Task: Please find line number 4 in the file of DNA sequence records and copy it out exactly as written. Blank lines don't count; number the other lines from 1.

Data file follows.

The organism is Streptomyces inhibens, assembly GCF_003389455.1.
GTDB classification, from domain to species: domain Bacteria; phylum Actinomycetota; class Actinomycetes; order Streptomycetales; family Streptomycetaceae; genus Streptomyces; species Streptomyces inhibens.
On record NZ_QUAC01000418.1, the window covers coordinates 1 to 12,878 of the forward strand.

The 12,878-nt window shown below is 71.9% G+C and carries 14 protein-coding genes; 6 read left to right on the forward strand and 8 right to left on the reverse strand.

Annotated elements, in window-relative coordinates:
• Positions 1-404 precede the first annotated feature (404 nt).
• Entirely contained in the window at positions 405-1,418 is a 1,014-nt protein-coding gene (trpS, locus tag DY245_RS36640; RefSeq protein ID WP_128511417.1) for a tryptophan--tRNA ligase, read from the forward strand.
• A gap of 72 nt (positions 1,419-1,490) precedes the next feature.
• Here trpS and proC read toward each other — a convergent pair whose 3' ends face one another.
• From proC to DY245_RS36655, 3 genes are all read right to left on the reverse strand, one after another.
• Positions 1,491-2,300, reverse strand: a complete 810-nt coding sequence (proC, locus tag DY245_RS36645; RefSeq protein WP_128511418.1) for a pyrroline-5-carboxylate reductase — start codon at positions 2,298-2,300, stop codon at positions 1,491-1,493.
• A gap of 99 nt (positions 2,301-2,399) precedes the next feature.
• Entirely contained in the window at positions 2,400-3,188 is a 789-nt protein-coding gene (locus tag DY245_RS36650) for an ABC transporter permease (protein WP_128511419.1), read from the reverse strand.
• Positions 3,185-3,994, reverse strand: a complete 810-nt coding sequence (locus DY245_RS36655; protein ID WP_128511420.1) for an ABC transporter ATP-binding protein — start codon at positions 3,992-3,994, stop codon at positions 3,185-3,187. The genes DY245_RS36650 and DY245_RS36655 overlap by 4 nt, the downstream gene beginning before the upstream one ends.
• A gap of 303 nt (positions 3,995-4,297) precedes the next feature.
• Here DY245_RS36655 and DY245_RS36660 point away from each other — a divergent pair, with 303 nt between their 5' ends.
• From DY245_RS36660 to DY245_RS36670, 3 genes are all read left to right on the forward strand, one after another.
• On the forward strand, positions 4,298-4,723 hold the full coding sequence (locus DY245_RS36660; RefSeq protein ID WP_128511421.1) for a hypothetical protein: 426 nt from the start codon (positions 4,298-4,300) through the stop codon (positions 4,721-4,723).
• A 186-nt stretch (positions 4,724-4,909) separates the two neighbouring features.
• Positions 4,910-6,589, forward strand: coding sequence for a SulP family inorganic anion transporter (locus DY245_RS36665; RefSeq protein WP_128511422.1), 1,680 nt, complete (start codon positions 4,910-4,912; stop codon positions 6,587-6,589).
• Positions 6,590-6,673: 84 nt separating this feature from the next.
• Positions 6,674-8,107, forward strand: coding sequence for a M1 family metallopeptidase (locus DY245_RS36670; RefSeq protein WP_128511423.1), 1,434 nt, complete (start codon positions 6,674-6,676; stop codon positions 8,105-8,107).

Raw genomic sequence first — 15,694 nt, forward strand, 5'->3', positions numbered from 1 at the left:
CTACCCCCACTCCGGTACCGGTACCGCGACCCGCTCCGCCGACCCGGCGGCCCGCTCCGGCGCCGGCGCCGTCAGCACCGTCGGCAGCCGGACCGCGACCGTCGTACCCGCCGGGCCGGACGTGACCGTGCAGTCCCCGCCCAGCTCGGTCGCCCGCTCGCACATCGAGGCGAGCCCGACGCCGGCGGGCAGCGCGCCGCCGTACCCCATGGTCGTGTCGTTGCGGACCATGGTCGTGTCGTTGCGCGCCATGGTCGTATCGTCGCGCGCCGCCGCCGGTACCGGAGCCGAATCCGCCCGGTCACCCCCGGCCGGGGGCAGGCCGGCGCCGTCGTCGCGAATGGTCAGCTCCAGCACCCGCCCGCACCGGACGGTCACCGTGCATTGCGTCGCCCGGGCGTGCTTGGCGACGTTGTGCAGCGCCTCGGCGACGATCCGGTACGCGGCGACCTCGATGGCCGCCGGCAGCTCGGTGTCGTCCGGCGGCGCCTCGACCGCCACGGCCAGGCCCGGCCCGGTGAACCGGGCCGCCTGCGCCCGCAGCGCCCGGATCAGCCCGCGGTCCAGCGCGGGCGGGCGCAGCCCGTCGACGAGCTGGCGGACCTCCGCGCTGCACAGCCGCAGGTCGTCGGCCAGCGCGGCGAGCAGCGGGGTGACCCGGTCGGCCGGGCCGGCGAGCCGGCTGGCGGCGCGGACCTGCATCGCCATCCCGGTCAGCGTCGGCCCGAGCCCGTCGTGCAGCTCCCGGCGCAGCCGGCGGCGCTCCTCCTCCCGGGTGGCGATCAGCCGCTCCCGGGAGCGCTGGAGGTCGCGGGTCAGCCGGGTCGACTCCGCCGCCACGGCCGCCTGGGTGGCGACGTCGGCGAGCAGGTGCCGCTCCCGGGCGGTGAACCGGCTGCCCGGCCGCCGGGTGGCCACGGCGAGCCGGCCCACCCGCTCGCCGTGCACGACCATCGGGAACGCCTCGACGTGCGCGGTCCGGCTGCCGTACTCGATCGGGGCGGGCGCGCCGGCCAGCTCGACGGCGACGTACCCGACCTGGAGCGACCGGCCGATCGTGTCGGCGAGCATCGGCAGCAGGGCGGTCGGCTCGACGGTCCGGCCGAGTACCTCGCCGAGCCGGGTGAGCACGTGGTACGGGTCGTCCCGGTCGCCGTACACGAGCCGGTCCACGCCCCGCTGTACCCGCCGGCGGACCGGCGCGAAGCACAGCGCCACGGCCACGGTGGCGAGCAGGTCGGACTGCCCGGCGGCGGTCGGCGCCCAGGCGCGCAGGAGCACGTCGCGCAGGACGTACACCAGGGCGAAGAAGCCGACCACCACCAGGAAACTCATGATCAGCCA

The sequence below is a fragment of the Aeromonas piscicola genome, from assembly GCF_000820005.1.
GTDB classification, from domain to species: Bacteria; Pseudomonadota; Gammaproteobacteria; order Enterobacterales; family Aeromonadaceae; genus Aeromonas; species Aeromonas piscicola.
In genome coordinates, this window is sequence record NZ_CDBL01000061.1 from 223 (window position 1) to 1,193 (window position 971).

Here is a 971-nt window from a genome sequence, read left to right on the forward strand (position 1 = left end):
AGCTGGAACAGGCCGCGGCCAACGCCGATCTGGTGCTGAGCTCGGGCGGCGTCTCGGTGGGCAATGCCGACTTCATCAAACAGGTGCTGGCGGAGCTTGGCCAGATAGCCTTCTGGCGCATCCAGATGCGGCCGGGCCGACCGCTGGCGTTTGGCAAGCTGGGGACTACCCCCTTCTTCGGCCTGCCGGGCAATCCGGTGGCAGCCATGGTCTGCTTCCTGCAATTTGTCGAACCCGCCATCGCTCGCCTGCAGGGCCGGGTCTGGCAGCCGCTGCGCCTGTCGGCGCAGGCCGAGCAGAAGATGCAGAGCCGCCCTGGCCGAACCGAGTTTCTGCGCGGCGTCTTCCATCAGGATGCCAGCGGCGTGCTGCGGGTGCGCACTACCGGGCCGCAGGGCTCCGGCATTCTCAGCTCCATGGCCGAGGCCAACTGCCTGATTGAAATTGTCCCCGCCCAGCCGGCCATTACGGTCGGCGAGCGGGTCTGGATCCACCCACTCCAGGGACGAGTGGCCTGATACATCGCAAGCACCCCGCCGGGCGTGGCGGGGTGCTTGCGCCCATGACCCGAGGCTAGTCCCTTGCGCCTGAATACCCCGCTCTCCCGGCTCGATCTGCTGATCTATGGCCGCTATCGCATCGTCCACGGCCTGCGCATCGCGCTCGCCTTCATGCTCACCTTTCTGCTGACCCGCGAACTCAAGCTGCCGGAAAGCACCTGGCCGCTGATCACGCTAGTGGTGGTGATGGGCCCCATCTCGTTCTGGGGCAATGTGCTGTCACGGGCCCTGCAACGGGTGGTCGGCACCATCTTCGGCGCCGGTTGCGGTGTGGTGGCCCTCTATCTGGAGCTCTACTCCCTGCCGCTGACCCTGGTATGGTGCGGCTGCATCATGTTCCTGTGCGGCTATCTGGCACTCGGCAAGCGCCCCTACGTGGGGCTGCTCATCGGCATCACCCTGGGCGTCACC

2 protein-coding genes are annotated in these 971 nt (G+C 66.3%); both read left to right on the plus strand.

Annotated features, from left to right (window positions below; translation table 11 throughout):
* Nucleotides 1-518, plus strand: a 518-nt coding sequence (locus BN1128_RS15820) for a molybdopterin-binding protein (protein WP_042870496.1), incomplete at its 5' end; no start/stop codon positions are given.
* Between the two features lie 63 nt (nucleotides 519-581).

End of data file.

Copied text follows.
The 12,878-nt window shown below is 71.9% G+C and carries 14 protein-coding genes; 6 read left to right on the forward strand and 8 right to left on the reverse strand.